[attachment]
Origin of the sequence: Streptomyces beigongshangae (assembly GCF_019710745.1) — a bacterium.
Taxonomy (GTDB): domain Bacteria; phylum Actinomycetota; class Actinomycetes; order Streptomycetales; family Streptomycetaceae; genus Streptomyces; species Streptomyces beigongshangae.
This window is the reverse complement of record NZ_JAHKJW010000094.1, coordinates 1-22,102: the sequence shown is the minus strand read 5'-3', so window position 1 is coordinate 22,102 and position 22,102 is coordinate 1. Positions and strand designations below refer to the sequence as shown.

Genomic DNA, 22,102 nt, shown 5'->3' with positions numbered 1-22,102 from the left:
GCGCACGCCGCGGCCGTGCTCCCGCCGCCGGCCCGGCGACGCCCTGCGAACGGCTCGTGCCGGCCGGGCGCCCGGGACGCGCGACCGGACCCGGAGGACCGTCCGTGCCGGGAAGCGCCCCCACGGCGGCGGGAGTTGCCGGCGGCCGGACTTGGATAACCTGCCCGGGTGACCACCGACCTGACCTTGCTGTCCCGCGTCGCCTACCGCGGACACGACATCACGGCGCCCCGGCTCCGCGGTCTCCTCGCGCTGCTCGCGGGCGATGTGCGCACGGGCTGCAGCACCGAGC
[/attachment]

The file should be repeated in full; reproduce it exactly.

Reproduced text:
Origin of the sequence: Streptomyces beigongshangae (assembly GCF_019710745.1) — a bacterium.
Taxonomy (GTDB): domain Bacteria; phylum Actinomycetota; class Actinomycetes; order Streptomycetales; family Streptomycetaceae; genus Streptomyces; species Streptomyces beigongshangae.
This window is the reverse complement of record NZ_JAHKJW010000094.1, coordinates 1-22,102: the sequence shown is the minus strand read 5'-3', so window position 1 is coordinate 22,102 and position 22,102 is coordinate 1. Positions and strand designations below refer to the sequence as shown.

Genomic DNA, 22,102 nt, shown 5'->3' with positions numbered 1-22,102 from the left:
GCGCACGCCGCGGCCGTGCTCCCGCCGCCGGCCCGGCGACGCCCTGCGAACGGCTCGTGCCGGCCGGGCGCCCGGGACGCGCGACCGGACCCGGAGGACCGTCCGTGCCGGGAAGCGCCCCCACGGCGGCGGGAGTTGCCGGCGGCCGGACTTGGATAACCTGCCCGGGTGACCACCGACCTGACCTTGCTGTCCCGCGTCGCCTACCGCGGACACGACATCACGGCGCCCCGGCTCCGCGGTCTCCTCGCGCTGCTCGCGGGCGATGTGCGCACGGGCTGCAGCACCGAGC